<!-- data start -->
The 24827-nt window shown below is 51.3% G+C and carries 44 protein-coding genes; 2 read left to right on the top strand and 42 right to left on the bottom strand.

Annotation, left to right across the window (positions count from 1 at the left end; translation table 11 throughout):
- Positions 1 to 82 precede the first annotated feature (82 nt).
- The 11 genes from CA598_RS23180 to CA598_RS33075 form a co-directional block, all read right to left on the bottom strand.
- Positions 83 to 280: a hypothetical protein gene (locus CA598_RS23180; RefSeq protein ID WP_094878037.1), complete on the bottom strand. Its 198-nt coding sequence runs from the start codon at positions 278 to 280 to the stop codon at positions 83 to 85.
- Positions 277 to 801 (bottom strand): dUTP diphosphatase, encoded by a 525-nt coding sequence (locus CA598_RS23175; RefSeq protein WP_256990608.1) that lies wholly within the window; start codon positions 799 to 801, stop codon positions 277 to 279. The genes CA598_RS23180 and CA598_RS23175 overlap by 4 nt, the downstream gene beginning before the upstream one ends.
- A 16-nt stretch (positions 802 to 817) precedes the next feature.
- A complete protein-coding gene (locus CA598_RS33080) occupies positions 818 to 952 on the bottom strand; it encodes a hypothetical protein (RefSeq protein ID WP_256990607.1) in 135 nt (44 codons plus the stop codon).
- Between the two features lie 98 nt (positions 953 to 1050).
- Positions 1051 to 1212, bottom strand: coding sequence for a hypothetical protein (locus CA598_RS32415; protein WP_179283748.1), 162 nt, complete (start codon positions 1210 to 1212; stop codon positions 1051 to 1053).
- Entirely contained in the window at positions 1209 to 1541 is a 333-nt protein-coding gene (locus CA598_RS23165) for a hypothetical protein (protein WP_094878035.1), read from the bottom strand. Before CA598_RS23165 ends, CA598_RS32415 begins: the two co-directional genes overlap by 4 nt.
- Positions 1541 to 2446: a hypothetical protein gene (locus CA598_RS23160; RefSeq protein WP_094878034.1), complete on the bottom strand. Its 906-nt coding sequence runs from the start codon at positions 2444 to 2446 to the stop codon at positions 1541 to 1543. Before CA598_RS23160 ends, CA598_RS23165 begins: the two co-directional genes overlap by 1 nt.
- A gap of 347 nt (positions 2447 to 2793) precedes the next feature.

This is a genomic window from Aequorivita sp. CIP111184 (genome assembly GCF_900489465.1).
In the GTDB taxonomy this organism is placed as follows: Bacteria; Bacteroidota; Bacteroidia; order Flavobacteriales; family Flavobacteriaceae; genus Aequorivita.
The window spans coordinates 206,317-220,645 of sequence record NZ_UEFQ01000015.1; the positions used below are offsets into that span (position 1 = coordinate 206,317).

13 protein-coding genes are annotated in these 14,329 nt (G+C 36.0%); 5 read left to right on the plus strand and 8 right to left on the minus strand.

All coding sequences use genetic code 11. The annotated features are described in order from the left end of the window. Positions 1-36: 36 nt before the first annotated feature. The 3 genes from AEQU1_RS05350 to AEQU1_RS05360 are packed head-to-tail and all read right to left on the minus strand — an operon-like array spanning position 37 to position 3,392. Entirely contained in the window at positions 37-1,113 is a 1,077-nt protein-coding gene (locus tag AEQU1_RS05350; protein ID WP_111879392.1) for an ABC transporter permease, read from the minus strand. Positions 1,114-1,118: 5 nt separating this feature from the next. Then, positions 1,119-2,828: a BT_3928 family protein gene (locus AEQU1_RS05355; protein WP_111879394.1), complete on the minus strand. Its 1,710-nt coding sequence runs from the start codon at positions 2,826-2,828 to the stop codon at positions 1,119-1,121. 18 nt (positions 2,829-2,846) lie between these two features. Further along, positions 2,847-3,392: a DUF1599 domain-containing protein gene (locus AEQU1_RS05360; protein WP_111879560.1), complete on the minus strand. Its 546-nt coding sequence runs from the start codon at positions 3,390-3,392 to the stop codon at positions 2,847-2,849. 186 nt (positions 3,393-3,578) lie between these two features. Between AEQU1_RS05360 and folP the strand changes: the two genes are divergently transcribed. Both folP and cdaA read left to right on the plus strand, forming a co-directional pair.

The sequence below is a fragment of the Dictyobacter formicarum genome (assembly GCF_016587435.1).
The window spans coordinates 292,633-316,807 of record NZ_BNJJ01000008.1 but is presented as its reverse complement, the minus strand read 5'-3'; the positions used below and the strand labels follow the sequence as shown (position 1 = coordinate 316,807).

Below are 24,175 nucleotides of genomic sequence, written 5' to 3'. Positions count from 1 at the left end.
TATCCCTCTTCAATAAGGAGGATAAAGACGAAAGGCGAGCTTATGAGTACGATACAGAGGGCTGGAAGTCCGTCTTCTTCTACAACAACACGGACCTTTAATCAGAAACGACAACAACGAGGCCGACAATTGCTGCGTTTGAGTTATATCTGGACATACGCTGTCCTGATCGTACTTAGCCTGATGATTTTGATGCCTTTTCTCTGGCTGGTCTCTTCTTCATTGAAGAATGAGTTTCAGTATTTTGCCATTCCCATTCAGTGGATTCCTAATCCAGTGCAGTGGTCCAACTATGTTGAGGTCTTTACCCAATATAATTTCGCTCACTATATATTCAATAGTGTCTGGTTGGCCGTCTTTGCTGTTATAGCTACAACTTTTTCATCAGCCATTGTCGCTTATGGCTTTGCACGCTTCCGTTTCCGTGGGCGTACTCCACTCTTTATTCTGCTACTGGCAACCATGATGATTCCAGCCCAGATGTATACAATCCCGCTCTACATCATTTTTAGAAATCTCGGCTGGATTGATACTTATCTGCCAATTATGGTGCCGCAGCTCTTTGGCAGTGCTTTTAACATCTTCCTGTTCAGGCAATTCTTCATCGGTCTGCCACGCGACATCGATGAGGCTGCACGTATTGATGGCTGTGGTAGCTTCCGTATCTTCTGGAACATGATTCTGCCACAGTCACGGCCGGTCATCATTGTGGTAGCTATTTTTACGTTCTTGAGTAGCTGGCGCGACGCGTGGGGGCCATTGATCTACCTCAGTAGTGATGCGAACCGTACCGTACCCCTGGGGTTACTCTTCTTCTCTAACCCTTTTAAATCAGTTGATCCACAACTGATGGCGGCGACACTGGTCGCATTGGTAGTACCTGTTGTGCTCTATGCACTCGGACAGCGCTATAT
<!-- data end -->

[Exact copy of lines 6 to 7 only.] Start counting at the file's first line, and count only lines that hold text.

- Positions 277 to 801 (bottom strand): dUTP diphosphatase, encoded by a 525-nt coding sequence (locus CA598_RS23175; RefSeq protein WP_256990608.1) that lies wholly within the window; start codon positions 799 to 801, stop codon positions 277 to 279. The genes CA598_RS23180 and CA598_RS23175 overlap by 4 nt, the downstream gene beginning before the upstream one ends.
- A 16-nt stretch (positions 802 to 817) precedes the next feature.